Chris Fant on Noah Fant’s potential: “I think he could be an outside wide receiver at most (colleges) right now with his size and his speed, but with some bulk on his frame, I think he naturally becomes a tight end eventually.”
Favorite warm-up music: Noah Fant likes several genres, but whatever it is, he likes it loud. Something that dials him into the game and shuts out distractions.
Lincoln Southwest tight end
Height: 6-5 • Weight: 241 • 40-yard dash: 4.60
2014 in review: Lenners kept tapping the potential that Silver Hawks coach Mark King saw from the start, becoming a two-way starter at tight end and defensive end (after being a part-time defensive starter as a sophomore). The receiving numbers weren’t staggering (six catches for 60 yards and one TD), but Lincoln Southwest didn’t throw a ton and Lenners spent a midseason stretch at offensive tackle out of necessity. Defensively, Lenners contributed 71 tackles, with eight sacks among his 14½ tackles for losses.
2015 outlook: In addition to working on his speed and agility, Lenners was catching 300 balls a day through the summer — “minimum,” he says — to be ready should he see an uptick in receiving targets. King said the Silver Hawks will have to be smart with Lenners, but also utilize a special talent. “He’s going to do as much as he can for us,” King said. “We’re going to use him in all kinds of different ways. We’re going to try to be creative with how we use him.” Some might see being a Division I recruit as added pressure to perform or convince, but Lenners said committing to K-State last February actually might lighten his load. “I’m going to go out and just have fun playing the game that I love,” he said.
Academic standing: 3.7 GPA, 25 ACT
College plans: Committed to Kansas State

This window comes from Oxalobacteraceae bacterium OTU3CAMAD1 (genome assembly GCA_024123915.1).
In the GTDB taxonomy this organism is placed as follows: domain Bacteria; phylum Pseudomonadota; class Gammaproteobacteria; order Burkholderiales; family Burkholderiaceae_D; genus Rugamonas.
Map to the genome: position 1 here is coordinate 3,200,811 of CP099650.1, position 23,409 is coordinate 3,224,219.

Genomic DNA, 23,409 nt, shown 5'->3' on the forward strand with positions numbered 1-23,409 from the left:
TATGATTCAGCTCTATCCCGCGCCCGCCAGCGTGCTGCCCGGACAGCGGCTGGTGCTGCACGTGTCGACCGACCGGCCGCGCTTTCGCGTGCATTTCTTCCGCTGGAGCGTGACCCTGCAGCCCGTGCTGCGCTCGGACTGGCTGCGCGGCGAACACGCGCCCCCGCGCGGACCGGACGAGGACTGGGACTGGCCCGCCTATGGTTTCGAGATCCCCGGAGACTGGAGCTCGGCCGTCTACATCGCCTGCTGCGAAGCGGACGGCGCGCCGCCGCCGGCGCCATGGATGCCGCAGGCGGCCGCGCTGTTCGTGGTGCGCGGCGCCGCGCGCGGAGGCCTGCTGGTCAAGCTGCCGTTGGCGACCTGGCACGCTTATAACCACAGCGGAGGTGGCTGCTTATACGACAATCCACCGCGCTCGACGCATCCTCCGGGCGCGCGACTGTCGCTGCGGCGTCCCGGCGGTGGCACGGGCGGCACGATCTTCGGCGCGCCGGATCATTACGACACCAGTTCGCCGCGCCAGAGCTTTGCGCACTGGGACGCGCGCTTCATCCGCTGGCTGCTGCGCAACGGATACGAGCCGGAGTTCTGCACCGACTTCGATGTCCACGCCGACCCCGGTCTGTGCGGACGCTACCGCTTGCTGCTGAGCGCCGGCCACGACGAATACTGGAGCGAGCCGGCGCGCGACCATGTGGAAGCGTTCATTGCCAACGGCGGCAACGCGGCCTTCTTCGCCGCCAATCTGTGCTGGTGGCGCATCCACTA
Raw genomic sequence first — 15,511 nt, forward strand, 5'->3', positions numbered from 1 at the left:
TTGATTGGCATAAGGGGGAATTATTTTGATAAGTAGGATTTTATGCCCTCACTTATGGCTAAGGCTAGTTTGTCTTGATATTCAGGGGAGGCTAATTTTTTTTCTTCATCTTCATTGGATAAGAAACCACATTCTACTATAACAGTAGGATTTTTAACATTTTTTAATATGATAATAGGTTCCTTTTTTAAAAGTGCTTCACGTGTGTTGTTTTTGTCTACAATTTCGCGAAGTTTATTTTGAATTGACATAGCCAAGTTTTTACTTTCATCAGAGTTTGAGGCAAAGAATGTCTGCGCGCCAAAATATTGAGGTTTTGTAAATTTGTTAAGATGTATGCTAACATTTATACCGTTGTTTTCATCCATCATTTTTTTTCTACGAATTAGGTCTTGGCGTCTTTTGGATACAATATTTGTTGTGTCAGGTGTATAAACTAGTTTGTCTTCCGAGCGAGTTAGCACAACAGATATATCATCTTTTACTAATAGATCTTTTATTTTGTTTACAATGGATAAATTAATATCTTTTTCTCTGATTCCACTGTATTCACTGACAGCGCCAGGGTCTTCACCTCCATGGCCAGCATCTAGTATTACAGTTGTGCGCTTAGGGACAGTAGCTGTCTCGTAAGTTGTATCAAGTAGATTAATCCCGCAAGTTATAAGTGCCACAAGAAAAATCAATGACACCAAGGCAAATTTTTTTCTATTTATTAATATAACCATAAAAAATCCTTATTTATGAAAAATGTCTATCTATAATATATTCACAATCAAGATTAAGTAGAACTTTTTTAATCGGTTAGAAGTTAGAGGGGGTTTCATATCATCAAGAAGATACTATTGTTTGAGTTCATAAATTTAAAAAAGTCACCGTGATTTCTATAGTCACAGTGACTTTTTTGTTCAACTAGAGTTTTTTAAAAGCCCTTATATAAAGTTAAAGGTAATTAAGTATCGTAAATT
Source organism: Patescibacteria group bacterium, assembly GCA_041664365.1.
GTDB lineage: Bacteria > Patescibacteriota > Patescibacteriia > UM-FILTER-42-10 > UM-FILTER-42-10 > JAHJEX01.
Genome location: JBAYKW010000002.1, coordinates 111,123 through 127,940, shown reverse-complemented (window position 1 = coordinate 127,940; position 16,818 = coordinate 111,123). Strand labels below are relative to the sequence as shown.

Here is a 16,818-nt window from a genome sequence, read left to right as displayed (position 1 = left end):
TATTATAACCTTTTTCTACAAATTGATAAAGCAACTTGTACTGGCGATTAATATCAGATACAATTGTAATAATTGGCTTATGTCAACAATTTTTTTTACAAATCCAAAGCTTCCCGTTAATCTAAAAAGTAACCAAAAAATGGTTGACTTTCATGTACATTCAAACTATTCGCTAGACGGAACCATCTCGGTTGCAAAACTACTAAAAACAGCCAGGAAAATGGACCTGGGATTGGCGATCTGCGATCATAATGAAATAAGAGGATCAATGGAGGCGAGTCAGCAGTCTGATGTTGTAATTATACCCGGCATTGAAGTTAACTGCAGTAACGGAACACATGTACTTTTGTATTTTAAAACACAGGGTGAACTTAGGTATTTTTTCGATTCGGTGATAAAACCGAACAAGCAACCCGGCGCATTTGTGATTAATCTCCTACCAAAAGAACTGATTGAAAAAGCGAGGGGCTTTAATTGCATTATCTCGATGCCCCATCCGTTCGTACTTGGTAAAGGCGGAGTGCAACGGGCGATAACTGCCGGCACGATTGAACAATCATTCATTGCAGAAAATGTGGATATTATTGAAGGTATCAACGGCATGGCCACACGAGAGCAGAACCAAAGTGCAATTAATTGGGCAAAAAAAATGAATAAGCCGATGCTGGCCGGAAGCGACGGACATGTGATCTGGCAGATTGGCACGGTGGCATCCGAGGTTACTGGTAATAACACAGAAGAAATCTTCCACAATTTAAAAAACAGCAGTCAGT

Lincoln Southwest coach Mark King on Lenners fitting Kansas State’s offense: “Talking to their coaches, Kansas State does a lot with their tight ends, and he’s the prototypical size and what they like — and he’s a little bit faster than some of the tight ends they’ve played with recently. There’s just not many minuses there.”
Lenners on trying to help Lincoln Southwest rebound from a 4-6 season: “I want to be a leader for the team — go out there, play my best, give it my all and help the team out as best I can. We don’t want to stop until we win it all.”
Favorite warm-up music: Anything by Eminem
Millard North fullback/linebacker
Height: 6-2 • Weight: 230 • 40-yard dash: 4.61
2014 in review: Matthew played through pain last year. He had a torn labrum and surgery didn’t come until after the season. So that limited his work as a defensive end — he’s now moving to linebacker for the 2015 season. But he was needed most on offense last year and he did his job while helping the Mustangs reach the Class A quarterfinals. Coach Fred Petito said Matthew played smart and instinctive, blocked with physicality and also served as a legitimate “threat in the mesh” within Millard North’s option-style attack.
2015 outlook: Matthew spent much of his summer on the camp circuit, showcasing his skills for college coaches within the region. Schools have expressed interest in his potential at fullback, but linebacker looks like his ultimate landing spot. He’ll play both positions for Millard North this fall. And in addition to his team-first purpose, he’ll also have to take the field with his own individual future in mind. College coaches will be looking closely at what he puts on tape during those first few games. He doesn’t anticipate it being a distraction, though. “Whatever happens, is going to happen,” Matthew said.
Academic standing: 3.7 GPA, 27 ACT
College plans: Still undecided; currently has six offers
Matthew on his position switch to linebacker: “A lot of the (college teams) see me at linebacker. And I’ll have a very pivotal role. I’m going to love linebacker. Sam linebacker, middle linebacker. I’m going to be blitzing a lot. We’ll see what I can do.”
Millard North coach Fred Petito on Matthew’s running ability: “We always say, you either make them miss or you make them pay. He can do both. You have two choices. Some of our guys, with their body types, you don’t give them the choice. But Jake’s got the option. And once he gets in the secondary, he can get away from you.”
Favorite warm-up music: “Thunderstruck” by AC/DC
Aurora offensive guard
Height: 6-3 • Weight: 290 • 40-yard dash: 5.07